9. Wright, Andrade & Amenta, “Standards for Rehabilitation of Existing Buildings, Washington Square East, Urban Renewal Area, Unit I,” May 1, 1959, Athenaeum of Philadelphia. 

10. Ellen Crowley to Anthony F. Gogolske, Deed, August 8, 1928, book JMH 2824, page 367, City Archives of Philadelphia, accessed via Philadelphia Land Records. 

11. U.S. Bureau of the Census, U.S. Census of Housing, 1950, enumeration district 51-127, sheet 18, accessed via 

12. Anthony F. Gogolski to Clarence Alhart, August 10, 1959, Box: 200 Block of Delancey Street, south side, Folder: 242-244 Delancey Street, Philadelphia Historical Commission. 

13. Anthony Gogolski, 242 Delancey Street, Zoning Permit, March 10, 1961, Box: 200 Block of Delancey Street, south side, Folder: 242 Delancey Street, Philadelphia Historical Commission. 

14. Anthony F. Gogolske to Jay H. and Deen Kogan, Deed, November 5, 1965, Book CAD 586, page 454, City Archives of Philadelphia, accessed via Philadelphia Land Records.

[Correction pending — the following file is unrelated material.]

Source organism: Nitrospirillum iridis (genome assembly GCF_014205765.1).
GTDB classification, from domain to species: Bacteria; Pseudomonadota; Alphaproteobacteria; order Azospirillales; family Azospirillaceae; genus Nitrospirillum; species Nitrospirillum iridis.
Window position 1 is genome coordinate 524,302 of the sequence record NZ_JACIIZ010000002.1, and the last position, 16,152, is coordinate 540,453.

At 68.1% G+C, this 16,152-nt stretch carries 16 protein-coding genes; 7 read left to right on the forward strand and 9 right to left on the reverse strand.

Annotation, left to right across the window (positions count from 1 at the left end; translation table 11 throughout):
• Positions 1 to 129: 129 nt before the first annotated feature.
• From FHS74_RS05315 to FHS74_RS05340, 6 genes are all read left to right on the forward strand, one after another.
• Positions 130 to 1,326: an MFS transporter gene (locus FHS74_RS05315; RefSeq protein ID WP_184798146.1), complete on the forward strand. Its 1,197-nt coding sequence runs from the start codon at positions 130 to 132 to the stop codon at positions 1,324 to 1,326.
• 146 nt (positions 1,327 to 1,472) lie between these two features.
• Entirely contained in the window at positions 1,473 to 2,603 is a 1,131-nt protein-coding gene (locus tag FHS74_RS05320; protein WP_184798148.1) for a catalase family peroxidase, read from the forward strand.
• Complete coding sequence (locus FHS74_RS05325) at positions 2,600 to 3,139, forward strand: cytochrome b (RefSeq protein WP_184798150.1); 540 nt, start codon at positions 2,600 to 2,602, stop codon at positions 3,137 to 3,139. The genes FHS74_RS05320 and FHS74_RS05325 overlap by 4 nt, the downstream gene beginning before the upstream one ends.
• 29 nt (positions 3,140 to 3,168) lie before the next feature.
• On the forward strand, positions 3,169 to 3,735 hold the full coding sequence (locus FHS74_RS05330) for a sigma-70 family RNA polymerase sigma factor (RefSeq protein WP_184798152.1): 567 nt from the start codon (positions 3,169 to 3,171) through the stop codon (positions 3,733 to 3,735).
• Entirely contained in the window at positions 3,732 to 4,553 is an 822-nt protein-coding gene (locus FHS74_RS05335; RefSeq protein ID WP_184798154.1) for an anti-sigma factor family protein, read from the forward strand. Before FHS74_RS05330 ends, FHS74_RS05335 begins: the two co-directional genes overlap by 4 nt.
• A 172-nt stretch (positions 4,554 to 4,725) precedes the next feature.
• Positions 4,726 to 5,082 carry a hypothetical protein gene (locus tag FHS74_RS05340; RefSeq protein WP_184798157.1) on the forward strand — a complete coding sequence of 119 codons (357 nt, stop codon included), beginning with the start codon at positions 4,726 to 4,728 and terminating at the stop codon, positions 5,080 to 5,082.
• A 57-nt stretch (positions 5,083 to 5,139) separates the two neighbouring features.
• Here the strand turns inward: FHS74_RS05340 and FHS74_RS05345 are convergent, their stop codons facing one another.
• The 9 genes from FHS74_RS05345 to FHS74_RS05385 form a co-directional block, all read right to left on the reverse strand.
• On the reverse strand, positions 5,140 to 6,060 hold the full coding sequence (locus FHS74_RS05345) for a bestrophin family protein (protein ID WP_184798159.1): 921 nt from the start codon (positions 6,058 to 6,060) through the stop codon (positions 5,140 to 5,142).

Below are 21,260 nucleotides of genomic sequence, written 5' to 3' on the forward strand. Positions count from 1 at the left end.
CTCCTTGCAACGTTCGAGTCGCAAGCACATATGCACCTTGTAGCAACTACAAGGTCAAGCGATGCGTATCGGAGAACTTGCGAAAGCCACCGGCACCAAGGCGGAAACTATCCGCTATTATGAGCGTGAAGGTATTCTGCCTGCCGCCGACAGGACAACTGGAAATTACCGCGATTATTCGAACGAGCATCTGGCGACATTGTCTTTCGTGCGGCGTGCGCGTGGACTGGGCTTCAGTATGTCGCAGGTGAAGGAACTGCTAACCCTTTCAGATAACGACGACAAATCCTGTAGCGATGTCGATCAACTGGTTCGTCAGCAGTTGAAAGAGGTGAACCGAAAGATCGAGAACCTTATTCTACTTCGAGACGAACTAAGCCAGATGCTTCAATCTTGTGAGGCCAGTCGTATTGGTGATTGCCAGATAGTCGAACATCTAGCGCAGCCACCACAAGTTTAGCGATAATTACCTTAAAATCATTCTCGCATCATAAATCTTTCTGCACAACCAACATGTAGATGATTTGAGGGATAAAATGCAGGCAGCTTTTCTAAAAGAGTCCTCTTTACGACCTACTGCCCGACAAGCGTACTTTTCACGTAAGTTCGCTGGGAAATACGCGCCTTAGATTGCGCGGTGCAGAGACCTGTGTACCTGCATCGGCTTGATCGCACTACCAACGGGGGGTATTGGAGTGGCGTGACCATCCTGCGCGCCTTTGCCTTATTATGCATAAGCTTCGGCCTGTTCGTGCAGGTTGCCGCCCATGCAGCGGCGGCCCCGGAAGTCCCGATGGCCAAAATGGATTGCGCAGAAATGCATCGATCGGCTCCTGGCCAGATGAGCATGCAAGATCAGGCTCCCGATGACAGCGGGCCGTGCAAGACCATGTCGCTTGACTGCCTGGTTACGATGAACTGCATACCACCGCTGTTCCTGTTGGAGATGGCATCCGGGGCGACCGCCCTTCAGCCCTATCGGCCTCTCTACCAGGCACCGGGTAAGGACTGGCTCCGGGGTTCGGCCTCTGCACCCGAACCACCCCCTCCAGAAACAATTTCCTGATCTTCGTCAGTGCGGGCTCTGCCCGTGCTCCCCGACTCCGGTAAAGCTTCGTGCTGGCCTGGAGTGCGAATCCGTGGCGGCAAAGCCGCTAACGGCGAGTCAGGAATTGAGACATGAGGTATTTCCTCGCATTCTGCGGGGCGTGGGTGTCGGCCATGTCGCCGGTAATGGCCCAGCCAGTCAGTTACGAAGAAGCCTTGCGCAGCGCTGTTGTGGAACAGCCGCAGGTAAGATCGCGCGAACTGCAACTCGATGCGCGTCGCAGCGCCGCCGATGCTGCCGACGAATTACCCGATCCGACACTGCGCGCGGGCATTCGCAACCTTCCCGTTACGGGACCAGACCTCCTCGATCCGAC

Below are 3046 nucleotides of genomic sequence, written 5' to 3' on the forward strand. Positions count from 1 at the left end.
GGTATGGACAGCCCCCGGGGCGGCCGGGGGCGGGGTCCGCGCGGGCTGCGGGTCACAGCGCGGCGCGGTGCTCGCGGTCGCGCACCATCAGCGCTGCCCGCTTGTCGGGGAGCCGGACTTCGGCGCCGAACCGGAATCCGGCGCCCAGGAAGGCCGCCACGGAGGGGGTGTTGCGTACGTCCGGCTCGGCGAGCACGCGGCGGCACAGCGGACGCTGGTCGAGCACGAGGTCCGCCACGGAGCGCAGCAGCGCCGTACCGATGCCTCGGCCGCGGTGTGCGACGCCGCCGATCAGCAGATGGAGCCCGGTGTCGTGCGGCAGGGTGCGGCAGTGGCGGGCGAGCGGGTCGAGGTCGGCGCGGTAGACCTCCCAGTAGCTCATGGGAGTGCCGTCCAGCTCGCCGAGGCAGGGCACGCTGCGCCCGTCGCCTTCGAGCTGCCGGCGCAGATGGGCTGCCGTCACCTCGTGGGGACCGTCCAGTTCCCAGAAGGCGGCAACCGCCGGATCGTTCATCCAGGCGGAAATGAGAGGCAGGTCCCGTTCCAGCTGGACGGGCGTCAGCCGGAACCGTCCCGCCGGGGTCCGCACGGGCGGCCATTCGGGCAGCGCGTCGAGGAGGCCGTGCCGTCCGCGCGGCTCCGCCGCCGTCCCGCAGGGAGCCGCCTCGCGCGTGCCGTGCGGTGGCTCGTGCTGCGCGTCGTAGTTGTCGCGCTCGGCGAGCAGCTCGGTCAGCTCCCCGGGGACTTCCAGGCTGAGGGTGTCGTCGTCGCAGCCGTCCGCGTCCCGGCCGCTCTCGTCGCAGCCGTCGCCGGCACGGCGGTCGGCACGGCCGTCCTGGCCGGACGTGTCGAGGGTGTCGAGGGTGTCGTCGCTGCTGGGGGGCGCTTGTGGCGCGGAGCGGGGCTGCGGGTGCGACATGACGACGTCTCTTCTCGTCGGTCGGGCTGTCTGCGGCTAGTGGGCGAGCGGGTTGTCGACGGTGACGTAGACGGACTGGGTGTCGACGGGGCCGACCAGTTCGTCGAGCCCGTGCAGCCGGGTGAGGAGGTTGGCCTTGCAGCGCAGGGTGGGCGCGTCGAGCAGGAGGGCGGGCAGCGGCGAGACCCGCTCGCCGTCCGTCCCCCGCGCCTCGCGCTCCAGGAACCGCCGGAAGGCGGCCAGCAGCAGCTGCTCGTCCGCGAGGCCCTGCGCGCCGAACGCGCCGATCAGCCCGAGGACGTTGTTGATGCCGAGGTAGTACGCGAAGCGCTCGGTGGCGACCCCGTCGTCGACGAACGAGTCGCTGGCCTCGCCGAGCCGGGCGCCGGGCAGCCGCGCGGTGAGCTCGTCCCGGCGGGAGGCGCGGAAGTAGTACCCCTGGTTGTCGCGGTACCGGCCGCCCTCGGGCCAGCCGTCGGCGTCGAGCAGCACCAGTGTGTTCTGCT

15. Salvatore and Paula Graziano to Michael and Catherine Smith, Deed, October 14, 1948, Book CJP 2171, page 314, City Archives of Philadelphia, accessed via Philadelphia Land Records; U.S. Census of Housing, 1950, enumeration district 51-127, sheet 19, accessed via 

16. Mrs. Charles J. Maurer to Mrs. Smith, January 8, 1960, Box: 200 Block of Delancey Street, south side, Folder: 246 Delancey Street, Philadelphia Historical Commission. 

17. Michael A. Schmidt to Michael DiPilla, Deed, May 8, 2017, City Archives of Philadelphia, accessed via Philadox.